The campaign had had a day to digest the latest poll news which showed Dean smoking the field but John Kerry seemed energized anyway as though released from expectations. On the stump, Kerry is not the most charismatic of orators. His presentation is C-SPAN methodical befitting his hardly modulating voice, a cool demeanor and a humor too rarely shared. Ambassador Joseph Wilson, a Kerry supporter, diagnosed the Kerry message muddle issue well when told a Concord audience last week that "I wish that John Kerry didn't take seven minutes to clear his throat. I wish he could better articulate the fire in his belly."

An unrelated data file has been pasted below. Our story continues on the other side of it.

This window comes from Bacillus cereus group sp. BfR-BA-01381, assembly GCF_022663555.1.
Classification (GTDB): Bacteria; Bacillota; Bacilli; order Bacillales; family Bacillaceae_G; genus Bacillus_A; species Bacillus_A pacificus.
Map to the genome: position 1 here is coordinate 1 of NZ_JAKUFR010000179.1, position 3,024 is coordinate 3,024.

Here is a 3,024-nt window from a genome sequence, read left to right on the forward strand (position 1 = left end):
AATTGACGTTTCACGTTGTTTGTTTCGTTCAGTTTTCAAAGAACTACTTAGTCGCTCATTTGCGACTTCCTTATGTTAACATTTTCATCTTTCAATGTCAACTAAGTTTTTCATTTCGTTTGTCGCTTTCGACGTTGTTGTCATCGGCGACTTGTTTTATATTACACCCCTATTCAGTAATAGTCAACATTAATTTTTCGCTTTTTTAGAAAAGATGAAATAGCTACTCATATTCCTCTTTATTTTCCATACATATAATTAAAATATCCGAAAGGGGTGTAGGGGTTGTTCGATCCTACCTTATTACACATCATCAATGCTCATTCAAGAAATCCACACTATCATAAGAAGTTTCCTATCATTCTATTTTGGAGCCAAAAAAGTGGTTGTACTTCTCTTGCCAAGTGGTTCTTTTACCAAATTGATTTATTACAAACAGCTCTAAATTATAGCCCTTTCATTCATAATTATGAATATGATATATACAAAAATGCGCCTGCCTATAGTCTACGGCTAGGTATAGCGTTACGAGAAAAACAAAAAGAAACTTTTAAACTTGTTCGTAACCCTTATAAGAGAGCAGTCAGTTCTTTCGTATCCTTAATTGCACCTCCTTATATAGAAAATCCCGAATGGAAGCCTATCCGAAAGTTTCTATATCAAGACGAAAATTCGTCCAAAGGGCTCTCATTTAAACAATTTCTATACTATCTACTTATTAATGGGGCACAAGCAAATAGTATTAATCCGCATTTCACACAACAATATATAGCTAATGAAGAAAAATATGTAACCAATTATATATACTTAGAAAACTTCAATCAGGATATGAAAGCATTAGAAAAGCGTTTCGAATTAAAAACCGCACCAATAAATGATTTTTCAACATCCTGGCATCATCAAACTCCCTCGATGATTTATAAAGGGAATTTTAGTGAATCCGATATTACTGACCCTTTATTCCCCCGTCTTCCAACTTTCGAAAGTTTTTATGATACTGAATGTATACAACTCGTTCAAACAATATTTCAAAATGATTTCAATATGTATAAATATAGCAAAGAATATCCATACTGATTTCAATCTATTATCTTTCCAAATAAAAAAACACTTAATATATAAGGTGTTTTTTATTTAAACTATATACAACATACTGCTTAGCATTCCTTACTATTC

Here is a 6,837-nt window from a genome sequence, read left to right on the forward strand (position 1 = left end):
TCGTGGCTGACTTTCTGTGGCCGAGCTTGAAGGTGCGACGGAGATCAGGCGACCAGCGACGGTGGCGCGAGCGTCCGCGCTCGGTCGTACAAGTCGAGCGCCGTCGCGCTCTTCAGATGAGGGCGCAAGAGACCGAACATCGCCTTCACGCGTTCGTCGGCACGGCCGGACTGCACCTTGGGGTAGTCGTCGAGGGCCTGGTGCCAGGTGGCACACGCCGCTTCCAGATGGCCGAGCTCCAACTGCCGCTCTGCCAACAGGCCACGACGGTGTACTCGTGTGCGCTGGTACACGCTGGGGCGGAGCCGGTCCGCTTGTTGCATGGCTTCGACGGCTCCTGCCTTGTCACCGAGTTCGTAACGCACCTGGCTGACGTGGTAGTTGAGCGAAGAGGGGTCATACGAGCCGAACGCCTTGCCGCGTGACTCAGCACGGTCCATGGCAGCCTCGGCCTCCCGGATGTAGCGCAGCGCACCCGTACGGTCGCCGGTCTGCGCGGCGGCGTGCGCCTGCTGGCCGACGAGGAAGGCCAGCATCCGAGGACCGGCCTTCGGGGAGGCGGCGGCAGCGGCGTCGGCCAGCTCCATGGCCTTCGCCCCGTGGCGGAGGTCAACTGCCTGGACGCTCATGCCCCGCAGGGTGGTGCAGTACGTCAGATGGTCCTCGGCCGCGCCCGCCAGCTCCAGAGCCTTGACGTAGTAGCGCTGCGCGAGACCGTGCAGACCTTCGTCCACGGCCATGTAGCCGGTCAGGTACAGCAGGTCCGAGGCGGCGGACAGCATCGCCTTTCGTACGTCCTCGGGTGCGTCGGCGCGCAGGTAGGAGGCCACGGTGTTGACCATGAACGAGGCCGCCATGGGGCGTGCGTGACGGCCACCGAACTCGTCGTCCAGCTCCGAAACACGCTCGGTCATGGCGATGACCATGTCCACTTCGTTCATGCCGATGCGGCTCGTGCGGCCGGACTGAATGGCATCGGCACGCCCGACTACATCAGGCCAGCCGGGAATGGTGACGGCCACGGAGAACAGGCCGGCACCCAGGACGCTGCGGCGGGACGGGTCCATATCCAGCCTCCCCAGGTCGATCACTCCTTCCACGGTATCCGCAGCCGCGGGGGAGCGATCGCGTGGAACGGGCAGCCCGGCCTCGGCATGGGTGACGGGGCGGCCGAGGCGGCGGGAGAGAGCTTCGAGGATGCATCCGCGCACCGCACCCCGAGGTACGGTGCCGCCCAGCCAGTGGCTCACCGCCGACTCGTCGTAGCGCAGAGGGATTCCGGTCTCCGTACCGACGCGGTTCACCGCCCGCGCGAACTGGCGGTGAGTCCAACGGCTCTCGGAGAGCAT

On the day we talked, the fire in his belly was burning hot. When I asked Kerry about the latest Bush junta salvo (the Republican National Chairman came to New Hampshire and Vermont during the week spreading holiday cheer by saying, among other things, that Bush's critics were indulging in "political hate speech"), Kerry's eyes lit up and he got feisty, telling me that Iraq "is not a war on terror" and that "most Americans get it" that we need to get rid of "John Ashcroft and this quelling of dissent... these people are crazy for intimidating people with patriotism" (I get in person what Kerry began to do last week by increasing the decibel level of his attacks on Ashcroft and the more unsavory aspects of the Bush junta all week.) When I asked him at the end of the bus tour if he sensed the betrayal millions of Americans feel about Bush's Iraq War, he didn't mix words. "I feel personally betrayed and I don't like that we let him (Bush) do it."